As a bright sun shone on her new home, Shavonda Smith accepted a Bible, a key, and the good wishes of the Hertford County Habitat for Humanity affiliate on Sunday, March 18. Smith and her two children also showed off their three-bedroom, two-bath home that stands among a scattering of new homes on Deer Circle in Ahoskie. The tidy house, nicely equipped with a spacious kitchen, textured walls and wood floors, was built with funding from the State Employees Credit Union Foundation’s Mountains-to-the-Sea Challenge to build a Habitat home in each of North Carolina’s 100 counties. The Foundation has put up $10 million to fund the three-year project. Once the homeowner accepts a no-interest mortgage from SECU, the organization returns the funds to the Habitat affiliate to build another home. The Hertford County affiliate plans to build two or three more homes near Shavonda Smith’s new home.
It has been a two-year journey for Smith, an eighth-grade science teacher at Hertford County Middle School who is working on a master’s degree in education to augment her BA in chemistry. To qualify for a Habitat home, an applicant must have a solid work history, a good credit rating and be willing to put 400 hours of “sweat equity” – manual labor – into the home. In that, Smith proudly points to her two young children, Jayden, 9, and Mia, 3. Both did their small parts as the walls went up – and both knew exactly where their rooms would be. “It’s awesome to be a homeowner,” Smith says, beaming. “Every day, the children were actually a part of the building process.”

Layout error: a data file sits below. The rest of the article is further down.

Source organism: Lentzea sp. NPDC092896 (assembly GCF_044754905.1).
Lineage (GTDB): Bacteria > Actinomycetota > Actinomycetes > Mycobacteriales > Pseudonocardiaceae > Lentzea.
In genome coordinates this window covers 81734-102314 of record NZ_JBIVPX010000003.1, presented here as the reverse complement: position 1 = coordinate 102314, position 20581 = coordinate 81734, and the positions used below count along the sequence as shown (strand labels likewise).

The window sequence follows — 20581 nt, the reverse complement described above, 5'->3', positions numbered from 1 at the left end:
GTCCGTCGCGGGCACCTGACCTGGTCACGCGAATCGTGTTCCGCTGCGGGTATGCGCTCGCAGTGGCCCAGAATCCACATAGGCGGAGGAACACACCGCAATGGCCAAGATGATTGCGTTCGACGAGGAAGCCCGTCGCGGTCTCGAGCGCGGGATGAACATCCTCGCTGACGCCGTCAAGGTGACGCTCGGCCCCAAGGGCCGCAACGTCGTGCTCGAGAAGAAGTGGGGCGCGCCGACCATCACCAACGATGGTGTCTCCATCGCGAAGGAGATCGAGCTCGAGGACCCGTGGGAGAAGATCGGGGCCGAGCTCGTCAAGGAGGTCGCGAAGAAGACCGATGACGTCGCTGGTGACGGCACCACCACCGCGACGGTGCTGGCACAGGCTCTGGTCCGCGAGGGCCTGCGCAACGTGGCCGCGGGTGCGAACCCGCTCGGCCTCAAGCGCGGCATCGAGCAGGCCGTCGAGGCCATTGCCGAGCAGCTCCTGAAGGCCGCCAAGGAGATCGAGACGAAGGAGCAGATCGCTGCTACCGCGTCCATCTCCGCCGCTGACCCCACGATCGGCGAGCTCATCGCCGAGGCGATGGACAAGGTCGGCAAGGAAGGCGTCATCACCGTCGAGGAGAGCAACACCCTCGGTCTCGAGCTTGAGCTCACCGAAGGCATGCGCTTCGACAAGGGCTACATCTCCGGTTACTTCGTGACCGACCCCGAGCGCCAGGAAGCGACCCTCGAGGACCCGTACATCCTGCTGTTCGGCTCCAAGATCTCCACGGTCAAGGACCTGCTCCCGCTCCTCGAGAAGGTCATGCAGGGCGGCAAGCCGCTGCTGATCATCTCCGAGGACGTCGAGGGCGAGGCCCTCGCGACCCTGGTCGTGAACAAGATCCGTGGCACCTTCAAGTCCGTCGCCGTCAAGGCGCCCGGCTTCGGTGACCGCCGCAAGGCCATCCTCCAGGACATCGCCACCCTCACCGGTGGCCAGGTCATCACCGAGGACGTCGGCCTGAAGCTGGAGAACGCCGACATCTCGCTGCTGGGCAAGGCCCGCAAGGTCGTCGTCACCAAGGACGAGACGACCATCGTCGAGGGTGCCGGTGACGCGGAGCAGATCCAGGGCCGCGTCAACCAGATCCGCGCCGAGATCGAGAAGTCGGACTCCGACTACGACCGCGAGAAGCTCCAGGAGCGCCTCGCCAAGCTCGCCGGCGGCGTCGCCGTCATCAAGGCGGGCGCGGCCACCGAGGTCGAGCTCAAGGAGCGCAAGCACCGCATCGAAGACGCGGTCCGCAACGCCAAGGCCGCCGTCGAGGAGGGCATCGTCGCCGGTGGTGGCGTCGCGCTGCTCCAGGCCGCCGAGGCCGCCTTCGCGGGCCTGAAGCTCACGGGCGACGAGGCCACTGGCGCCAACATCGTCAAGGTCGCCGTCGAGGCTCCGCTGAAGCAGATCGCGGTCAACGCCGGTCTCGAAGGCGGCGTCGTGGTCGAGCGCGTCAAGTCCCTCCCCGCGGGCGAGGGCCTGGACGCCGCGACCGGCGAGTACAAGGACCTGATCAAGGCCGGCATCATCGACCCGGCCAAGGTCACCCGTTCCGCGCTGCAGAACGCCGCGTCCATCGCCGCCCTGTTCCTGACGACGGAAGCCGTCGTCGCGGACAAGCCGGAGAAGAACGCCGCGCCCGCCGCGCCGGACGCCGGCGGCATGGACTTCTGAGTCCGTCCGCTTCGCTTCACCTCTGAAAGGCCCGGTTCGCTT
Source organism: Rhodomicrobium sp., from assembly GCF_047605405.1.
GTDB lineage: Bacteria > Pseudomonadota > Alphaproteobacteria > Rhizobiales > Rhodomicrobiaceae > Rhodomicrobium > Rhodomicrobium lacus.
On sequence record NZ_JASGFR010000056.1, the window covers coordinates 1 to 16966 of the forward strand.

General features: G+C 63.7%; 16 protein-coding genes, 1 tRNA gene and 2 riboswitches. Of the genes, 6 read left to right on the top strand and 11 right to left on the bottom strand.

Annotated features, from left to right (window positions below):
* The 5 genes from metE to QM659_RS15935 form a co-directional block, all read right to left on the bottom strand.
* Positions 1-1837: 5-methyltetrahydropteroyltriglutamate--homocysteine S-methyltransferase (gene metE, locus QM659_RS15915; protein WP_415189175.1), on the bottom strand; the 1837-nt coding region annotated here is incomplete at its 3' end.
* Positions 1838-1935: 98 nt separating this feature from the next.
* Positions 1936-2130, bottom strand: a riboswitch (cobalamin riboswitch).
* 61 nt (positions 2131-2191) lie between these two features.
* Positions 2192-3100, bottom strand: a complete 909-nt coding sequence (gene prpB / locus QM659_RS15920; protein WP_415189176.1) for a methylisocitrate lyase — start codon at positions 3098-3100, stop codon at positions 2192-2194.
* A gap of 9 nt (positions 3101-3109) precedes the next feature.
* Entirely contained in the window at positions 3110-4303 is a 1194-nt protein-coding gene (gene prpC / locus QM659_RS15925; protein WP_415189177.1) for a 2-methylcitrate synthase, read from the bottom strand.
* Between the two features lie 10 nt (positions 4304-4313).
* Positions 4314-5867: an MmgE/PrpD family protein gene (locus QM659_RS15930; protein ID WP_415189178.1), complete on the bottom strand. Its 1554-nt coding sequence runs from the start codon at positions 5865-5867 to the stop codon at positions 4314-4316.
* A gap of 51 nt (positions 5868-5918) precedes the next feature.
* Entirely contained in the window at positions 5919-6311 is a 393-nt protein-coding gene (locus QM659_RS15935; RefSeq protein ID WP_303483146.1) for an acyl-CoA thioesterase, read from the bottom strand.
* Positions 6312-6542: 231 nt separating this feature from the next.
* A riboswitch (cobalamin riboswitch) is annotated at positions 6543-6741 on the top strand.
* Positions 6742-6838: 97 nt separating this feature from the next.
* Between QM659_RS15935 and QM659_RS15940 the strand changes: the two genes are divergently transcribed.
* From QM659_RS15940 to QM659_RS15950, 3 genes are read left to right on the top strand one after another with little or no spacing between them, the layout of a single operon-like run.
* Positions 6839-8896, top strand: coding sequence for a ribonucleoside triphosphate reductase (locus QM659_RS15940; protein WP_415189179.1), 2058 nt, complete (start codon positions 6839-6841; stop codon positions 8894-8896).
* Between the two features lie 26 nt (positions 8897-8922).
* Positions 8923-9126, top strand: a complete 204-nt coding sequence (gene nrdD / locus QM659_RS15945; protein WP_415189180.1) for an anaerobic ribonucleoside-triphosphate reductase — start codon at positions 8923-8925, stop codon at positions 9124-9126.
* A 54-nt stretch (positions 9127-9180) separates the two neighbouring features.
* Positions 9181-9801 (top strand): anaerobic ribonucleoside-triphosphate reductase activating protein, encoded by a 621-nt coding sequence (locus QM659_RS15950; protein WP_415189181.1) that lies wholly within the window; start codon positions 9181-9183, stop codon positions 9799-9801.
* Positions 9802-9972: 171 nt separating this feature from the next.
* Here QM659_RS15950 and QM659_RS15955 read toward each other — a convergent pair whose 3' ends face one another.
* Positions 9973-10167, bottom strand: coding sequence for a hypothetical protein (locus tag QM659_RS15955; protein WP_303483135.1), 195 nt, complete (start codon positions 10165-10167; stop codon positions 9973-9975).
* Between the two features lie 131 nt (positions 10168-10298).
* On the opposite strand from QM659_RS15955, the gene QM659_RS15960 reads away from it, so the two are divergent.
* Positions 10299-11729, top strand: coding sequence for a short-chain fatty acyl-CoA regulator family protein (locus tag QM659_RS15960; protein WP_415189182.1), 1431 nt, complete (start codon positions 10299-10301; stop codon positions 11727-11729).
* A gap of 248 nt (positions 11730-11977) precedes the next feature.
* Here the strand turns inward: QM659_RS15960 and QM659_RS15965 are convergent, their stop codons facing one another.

The Rev. William Reid of the Meherrin Native American Church presented Smith with a Bible and a key to the house. “God has not only given you a house,” Reid said. “But he’s given you a key, the Bible. This key is a key to the house, but the Bible is the key to the soul and the heart. You keep your beautiful smile because that is truly God-given.”
By Bill DuPre
Habitat for Humanity N.C.